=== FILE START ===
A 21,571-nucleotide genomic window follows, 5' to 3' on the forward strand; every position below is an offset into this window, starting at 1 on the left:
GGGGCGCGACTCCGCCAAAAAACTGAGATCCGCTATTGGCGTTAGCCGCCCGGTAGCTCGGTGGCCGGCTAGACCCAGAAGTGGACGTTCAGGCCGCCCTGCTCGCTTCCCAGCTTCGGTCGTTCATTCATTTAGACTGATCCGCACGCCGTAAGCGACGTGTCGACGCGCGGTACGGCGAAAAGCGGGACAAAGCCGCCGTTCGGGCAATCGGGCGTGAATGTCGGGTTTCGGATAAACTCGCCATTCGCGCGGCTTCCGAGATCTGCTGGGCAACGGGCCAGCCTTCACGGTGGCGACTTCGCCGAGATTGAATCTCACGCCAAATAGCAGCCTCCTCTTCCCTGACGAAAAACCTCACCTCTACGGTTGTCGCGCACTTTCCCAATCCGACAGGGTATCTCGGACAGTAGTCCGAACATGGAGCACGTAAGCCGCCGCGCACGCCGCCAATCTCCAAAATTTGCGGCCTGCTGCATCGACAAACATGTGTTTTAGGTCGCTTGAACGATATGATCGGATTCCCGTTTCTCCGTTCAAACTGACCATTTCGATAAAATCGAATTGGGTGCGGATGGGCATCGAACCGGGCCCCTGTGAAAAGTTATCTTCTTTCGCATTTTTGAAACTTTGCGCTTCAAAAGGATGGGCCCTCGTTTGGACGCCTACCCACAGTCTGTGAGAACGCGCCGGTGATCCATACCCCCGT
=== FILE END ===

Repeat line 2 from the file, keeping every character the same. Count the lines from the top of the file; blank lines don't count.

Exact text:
GGGGCGCGACTCCGCCAAAAAACTGAGATCCGCTATTGGCGTTAGCCGCCCGGTAGCTCGGTGGCCGGCTAGACCCAGAAGTGGACGTTCAGGCCGCCCTGCTCGCTTCCCAGCTTCGGTCGTTCATTCATTTAGACTGATCCGCACGCCGTAAGCGACGTGTCGACGCGCGGTACGGCGAAAAGCGGGACAAAGCCGCCGTTCGGGCAATCGGGCGTGAATGTCGGGTTTCGGATAAACTCGCCATTCGCGCGGCTTCCGAGATCTGCTGGGCAACGGGCCAGCCTTCACGGTGGCGACTTCGCCGAGATTGAATCTCACGCCAAATAGCAGCCTCCTCTTCCCTGACGAAAAACCTCACCTCTACGGTTGTCGCGCACTTTCCCAATCCGACAGGGTATCTCGGACAGTAGTCCGAACATGGAGCACGTAAGCCGCCGCGCACGCCGCCAATCTCCAAAATTTGCGGCCTGCTGCATCGACAAACATGTGTTTTAGGTCGCTTGAACGATATGATCGGATTCCCGTTTCTCCGTTCAAACTGACCATTTCGATAAAATCGAATTGGGTGCGGATGGGCATCGAACCGGGCCCCTGTGAAAAGTTATCTTCTTTCGCATTTTTGAAACTTTGCGCTTCAAAAGGATGGGCCCTCGTTTGGACGCCTACCCACAGTCTGTGAGAACGCGCCGGTGATCCATACCCCCGT